By Whitney Mallett
From Issue 8
Taco with lock through it. Watermelon with ponytail. Vacuum-sealed organic shampoo and Whole Foods flowers–“Perfect for your dorm or retirement community,” according to the listing. These are just some of the irreverent offerings on New York artist Brad Troemel’s Etsy Store, which has been named “weirdest” and “wackiest” on the Internet and whose readymade sculptures have gotten more attention from Huff Post and suburban moms than the art world. Still Troemel seems to be doing pretty well in the art world as well. He teaches at Pratt and spent a recent Sunday at Peter Brant’s Connecticut estate looking at the mega-collector’s private collection of Warhols. In addition to making art that gets displayed IRL in galleries and museums, Troemel is also involved with Dis Magazine and the Tumblr “Jogging”–even if you haven’t ever been to their blog, you’ve probably seen their images reblogged elsewhere. Troemel and I talk about his Etsy store and Jogging, and l learn he has a charming laugh and an appreciation for fine amphetamines.
Most Q&As seem to be concerned with getting at some sort of intent of the artist but what you’re commenting on and your process and distribution are so tied to the Internet. Can you really extract an individual’s intent from the work when it’s so involved in these networked spaces?
I try to stop looking at art through this lens of good or bad. I try to start understanding just in terms of its relevance and its ability to reproduce itself through the guise of others in the form of influence. I suppose that’s more like an understanding of meme as applied to art. It seems like the universal intent of all artists in some way is to have an impact on the discourse of art itself. In this way, every artist wants their work to be reproduced by others in some derivative fashion. I suppose one of the things that I like to consider is how frequently or how variously someone’s work is made part of anyone else’s work. That’s what I look for when I’m looking for “good” art.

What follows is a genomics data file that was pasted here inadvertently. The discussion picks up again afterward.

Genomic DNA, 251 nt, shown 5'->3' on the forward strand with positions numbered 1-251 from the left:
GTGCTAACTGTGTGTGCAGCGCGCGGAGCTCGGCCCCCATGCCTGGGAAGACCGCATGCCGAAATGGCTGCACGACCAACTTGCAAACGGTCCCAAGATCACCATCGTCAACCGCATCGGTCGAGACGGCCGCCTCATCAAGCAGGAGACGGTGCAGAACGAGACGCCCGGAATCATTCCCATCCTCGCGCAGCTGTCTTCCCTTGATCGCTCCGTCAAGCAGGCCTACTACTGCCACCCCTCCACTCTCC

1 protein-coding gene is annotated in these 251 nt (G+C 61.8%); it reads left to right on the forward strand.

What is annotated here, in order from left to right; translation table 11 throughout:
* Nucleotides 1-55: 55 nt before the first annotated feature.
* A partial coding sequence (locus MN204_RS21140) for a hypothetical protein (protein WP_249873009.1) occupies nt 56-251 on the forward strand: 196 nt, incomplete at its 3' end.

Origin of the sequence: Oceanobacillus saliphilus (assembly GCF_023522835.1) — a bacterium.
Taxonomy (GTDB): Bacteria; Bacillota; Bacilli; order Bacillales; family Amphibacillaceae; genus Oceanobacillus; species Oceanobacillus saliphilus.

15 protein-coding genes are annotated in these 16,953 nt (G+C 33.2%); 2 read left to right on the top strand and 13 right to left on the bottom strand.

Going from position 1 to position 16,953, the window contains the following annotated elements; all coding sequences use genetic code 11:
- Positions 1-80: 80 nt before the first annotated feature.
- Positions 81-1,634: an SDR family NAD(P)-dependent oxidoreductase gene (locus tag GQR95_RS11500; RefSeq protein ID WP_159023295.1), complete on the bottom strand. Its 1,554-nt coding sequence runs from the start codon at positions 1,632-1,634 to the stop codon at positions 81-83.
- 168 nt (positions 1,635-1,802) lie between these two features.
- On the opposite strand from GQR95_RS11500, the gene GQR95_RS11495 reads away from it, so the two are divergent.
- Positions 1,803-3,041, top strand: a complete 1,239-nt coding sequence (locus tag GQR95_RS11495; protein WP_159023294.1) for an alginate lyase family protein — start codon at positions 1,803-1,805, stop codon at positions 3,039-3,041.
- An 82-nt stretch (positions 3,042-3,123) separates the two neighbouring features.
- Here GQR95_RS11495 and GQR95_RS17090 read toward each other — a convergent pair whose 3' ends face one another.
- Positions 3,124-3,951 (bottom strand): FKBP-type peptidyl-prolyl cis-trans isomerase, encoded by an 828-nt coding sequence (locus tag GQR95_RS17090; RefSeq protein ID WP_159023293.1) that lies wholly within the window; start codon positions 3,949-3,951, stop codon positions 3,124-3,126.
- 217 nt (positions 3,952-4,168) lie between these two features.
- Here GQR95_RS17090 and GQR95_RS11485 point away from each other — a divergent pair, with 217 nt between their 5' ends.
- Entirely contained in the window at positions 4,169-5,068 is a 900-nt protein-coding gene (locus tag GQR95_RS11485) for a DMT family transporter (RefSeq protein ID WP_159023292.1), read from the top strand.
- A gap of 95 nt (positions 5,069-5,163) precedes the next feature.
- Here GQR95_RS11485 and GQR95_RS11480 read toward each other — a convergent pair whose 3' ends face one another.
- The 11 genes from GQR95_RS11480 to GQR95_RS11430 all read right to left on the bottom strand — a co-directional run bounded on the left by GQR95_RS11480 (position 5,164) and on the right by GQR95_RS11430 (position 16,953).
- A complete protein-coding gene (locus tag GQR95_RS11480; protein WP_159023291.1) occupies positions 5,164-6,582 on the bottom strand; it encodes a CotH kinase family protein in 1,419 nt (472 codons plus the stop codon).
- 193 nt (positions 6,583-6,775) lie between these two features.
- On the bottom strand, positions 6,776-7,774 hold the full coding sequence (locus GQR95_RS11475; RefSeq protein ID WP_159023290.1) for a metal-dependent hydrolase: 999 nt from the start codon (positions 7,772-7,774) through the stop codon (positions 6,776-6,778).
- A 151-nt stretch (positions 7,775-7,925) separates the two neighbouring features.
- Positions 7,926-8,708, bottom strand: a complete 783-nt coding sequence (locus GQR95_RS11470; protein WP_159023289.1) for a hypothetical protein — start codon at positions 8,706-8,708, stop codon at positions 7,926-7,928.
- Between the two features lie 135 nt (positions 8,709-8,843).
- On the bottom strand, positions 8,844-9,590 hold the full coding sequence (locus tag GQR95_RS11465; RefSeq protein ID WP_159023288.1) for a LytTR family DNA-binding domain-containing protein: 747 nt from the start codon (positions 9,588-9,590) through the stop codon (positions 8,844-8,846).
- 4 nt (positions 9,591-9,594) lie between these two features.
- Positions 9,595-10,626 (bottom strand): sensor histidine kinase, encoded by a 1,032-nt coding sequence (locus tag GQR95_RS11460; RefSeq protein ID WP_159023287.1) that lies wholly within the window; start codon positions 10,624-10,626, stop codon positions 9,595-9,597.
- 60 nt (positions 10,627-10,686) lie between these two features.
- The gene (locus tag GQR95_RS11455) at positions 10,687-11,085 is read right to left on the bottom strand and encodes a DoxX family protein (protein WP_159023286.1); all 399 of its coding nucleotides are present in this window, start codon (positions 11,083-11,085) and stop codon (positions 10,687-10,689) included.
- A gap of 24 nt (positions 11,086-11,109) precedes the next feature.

When it comes to something like your Etsy store, do you think the Internet gives you more control of the discourse around your art versus more traditional spaces. Is it important to you to have that control?
Well I think that maybe I have a kind of paradoxical ambition with that kind of stuff. On one hand, I do want it to be understood by the people around me. I do a lot of interviews and I write a lot of essays and I lay a kind of groundwork for how, ideally maybe, the work could be understood. But additionally, I do a lot of things to de-contextualize my work so that it can be made multiple, it can be reused by others. For instance, this project I’m part of called Jogging. We release like 20 images a day on Tumblr and we do so using a kind of vague tagging system describing who the author is or something like that. In this way, we are kind of encouraging people to re-blog the image under the guise that it is not art. And I love this idea that it could be understood in a way entirely separate from the way I initially conceived it. I have this essay called “The Accidental Audience” and it basically details some of the ways in which people have come to perceive and recreate different works on Jogging as they become more popular over time.